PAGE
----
The president of the Ormond Beach Historical Society explains why the renewal of ECHO matters.
By: Jerry Lampe, president of the Ormond Beach Historical Society
My colleagues and I at the Ormond Beach Historical Society are thankful for the ECHO grant, which the city of Ormond has received from Volusia County to renovate and preserve the exterior of the historical MacDonald House located beachside in museum row next to the Casements and nearby the Ormond Beach Memorial Art Museum. The county provides ECHO grants to finance “acquisition, restoration, construction, or improvement of facilities to be used for environmental, cultural, historical, and outdoor recreational purposes." Since 2000, it has provided grants to numerous institutions that make Ormond Beach a residence of choice and has had an enormous impact on the whole area at times when limited resources have been available for such purposes.
In challenging times, such as the current pandemic and resulting economic decline, the funds given by the state of Florida and the federal government for cultural and historical purposes are often eliminated or severely cut back. That is the case this year, which makes the county’s grant programs more essential than ever.
Unfortunately, cultural and historical facilities, educational programs, exhibits, events, and other activities are perceived as being “intangibles” by some government officials when, in fact, their results are very “tangible.” Indeed, they are demanded and appreciated by our residents and visitors because they add to their quality of life and contribute to the economic prosperity of the area. These facts are especially true during a pandemic when most people are seeking meaningful activities to mitigate the boredom of spending some much time at home. Many of our local organizations are providing virtual opportunities to view such programs on-line, including the Historical Society’s exhibits, such as “Women of Ormond,” the new Smithsonian traveling exhibit on women’s suffrage at the MacDonald House and articles on History Happenings about the rich history of our city. Later, as the virus subsides, they will be able to attend in-person once again the very popular Saturday morning lectures and social events at the Anderson Price Memorial Building.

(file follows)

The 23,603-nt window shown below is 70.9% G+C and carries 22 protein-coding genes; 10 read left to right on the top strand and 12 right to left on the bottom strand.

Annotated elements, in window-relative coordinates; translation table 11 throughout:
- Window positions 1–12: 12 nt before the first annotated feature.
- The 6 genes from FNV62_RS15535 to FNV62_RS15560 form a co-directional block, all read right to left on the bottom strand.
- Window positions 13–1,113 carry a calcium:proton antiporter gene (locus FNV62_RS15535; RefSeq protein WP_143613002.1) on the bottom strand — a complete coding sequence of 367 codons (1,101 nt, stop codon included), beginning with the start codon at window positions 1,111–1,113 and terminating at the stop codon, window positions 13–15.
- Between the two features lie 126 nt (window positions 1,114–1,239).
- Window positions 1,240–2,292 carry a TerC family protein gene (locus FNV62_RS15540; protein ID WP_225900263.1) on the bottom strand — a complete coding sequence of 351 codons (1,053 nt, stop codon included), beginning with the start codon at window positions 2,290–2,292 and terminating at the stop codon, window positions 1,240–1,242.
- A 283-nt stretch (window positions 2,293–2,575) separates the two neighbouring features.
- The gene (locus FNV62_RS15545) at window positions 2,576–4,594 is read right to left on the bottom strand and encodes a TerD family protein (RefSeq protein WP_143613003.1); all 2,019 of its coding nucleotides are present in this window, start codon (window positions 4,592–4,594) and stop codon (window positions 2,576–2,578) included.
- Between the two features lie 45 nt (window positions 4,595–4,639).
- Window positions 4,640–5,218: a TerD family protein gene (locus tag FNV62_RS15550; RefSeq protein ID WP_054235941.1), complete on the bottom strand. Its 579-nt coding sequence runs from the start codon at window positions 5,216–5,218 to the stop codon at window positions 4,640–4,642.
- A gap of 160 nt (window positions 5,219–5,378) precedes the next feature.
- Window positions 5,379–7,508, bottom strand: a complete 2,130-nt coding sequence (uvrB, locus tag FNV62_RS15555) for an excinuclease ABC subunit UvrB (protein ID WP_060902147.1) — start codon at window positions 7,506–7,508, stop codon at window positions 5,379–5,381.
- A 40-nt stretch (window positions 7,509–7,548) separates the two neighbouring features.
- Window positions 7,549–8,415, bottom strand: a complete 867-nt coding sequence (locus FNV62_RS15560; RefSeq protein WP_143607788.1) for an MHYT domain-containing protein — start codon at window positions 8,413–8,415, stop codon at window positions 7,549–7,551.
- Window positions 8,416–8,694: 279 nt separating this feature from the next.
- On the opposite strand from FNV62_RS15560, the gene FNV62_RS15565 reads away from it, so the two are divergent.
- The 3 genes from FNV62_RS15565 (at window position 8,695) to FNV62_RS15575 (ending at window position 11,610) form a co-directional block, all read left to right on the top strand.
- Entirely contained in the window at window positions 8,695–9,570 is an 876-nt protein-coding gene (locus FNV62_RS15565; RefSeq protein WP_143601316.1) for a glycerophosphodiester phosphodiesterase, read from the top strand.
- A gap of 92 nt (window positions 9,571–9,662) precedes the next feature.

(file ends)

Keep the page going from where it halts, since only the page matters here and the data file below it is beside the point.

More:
For all of the above reasons, we urge you, the citizens of Volusia County, to raise your voices for ECHO and also the county's Cultural Community Grant that provides operational funds required for keeping our organizations alive during lean times. Vote for the renewal of ECHO is November!